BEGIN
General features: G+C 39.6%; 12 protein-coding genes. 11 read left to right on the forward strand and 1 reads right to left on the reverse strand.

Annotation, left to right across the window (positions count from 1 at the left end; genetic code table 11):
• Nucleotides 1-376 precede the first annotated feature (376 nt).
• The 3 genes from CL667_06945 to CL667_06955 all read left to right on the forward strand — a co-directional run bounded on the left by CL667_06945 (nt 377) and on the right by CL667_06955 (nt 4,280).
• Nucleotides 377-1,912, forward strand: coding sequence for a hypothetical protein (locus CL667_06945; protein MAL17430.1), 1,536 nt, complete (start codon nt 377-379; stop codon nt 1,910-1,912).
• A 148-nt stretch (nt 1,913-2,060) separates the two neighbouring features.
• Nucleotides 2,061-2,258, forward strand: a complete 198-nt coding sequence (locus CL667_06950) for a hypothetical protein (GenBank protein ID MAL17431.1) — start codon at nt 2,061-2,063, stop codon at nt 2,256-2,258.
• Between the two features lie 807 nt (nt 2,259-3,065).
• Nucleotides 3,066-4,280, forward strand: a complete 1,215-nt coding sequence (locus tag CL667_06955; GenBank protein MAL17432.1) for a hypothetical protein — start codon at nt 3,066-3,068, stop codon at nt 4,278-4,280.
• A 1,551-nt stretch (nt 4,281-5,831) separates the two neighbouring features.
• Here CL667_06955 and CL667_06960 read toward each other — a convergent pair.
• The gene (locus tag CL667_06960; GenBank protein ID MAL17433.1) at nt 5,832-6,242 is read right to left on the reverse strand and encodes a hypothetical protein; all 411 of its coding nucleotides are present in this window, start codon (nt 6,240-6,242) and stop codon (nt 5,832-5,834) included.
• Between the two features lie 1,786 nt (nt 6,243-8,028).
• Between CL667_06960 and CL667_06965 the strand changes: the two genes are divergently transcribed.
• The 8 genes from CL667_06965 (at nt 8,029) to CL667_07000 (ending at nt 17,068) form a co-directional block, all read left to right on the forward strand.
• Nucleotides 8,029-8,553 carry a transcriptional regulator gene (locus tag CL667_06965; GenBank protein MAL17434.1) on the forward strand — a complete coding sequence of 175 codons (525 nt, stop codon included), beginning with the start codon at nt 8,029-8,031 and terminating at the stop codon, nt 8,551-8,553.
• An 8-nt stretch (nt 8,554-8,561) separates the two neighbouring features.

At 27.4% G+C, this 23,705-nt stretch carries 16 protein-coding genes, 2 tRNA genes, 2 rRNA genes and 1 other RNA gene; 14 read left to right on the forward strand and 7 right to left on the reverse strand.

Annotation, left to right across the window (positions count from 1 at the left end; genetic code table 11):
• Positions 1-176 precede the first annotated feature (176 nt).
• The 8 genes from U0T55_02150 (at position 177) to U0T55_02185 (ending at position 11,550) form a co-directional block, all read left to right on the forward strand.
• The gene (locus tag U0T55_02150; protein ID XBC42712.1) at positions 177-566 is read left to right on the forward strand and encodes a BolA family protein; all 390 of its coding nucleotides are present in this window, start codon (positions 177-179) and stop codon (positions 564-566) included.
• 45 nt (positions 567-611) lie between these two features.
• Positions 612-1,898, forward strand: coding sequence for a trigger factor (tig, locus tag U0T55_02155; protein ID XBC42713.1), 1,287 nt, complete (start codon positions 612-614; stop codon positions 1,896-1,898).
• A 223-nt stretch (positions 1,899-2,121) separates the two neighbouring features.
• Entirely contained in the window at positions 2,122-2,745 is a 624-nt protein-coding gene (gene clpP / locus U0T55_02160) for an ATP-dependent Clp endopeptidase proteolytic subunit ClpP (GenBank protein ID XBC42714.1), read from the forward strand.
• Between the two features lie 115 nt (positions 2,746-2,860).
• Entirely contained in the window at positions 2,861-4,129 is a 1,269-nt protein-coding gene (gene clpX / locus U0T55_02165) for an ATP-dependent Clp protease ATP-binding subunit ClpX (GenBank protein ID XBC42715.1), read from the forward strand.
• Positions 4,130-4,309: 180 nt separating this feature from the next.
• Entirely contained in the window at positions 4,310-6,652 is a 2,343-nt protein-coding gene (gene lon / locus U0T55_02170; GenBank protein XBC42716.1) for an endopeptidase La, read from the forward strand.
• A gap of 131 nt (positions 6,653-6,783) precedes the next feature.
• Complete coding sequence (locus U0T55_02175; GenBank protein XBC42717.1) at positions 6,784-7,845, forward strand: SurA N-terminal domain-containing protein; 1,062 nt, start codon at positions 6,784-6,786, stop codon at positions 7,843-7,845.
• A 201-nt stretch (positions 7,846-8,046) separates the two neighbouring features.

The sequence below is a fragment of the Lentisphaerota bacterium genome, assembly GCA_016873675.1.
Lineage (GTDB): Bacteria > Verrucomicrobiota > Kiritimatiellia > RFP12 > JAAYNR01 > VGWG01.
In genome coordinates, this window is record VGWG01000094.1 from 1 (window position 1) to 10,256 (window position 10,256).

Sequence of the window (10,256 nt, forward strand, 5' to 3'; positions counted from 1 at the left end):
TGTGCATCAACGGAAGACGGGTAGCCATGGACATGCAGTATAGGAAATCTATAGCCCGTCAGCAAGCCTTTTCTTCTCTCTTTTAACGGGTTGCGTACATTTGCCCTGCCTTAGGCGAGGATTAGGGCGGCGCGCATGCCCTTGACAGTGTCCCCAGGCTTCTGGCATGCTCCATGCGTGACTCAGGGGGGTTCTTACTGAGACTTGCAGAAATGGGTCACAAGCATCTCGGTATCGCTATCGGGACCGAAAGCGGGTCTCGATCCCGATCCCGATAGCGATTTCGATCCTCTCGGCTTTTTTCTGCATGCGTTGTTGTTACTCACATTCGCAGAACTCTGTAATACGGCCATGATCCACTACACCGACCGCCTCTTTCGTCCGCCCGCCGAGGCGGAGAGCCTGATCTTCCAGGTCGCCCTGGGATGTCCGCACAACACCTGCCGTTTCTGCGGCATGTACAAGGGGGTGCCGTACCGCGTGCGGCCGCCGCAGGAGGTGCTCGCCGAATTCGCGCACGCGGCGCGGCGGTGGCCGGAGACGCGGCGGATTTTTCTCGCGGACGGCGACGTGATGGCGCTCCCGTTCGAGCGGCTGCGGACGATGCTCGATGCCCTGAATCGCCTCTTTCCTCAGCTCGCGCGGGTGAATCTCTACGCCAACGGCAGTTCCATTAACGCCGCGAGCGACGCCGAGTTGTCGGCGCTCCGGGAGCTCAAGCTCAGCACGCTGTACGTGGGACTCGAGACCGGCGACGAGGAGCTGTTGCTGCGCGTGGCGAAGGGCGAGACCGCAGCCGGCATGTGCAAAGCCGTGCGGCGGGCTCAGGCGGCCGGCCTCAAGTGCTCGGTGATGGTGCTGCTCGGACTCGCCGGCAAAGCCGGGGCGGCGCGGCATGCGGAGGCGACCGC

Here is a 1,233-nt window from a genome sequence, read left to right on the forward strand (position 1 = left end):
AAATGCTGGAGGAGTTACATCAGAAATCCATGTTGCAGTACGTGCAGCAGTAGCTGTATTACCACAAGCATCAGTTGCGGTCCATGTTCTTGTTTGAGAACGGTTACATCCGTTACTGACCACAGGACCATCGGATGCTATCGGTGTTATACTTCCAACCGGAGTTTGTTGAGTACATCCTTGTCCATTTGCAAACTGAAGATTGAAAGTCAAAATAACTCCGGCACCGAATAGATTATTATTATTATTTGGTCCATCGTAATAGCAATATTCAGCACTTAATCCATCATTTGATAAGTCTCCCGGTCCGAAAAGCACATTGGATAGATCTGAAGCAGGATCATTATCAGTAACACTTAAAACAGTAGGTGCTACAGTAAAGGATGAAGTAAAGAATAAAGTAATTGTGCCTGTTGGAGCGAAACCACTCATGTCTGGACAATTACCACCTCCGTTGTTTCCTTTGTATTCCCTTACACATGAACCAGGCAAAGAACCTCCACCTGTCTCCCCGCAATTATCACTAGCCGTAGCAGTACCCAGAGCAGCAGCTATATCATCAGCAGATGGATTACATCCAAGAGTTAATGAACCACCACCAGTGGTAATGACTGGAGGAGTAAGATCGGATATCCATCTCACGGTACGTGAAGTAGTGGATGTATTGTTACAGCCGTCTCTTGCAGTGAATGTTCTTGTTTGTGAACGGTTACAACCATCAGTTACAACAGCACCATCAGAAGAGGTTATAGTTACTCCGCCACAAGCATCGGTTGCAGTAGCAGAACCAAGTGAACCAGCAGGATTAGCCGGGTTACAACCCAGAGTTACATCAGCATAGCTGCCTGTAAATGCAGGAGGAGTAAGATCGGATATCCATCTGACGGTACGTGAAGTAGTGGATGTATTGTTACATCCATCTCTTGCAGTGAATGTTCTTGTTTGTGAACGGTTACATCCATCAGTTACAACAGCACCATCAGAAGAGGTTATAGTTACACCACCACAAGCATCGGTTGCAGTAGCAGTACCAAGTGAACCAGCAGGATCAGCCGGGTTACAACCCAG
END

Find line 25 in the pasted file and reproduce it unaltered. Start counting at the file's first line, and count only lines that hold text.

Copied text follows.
• A 223-nt stretch (positions 1,899-2,121) separates the two neighbouring features.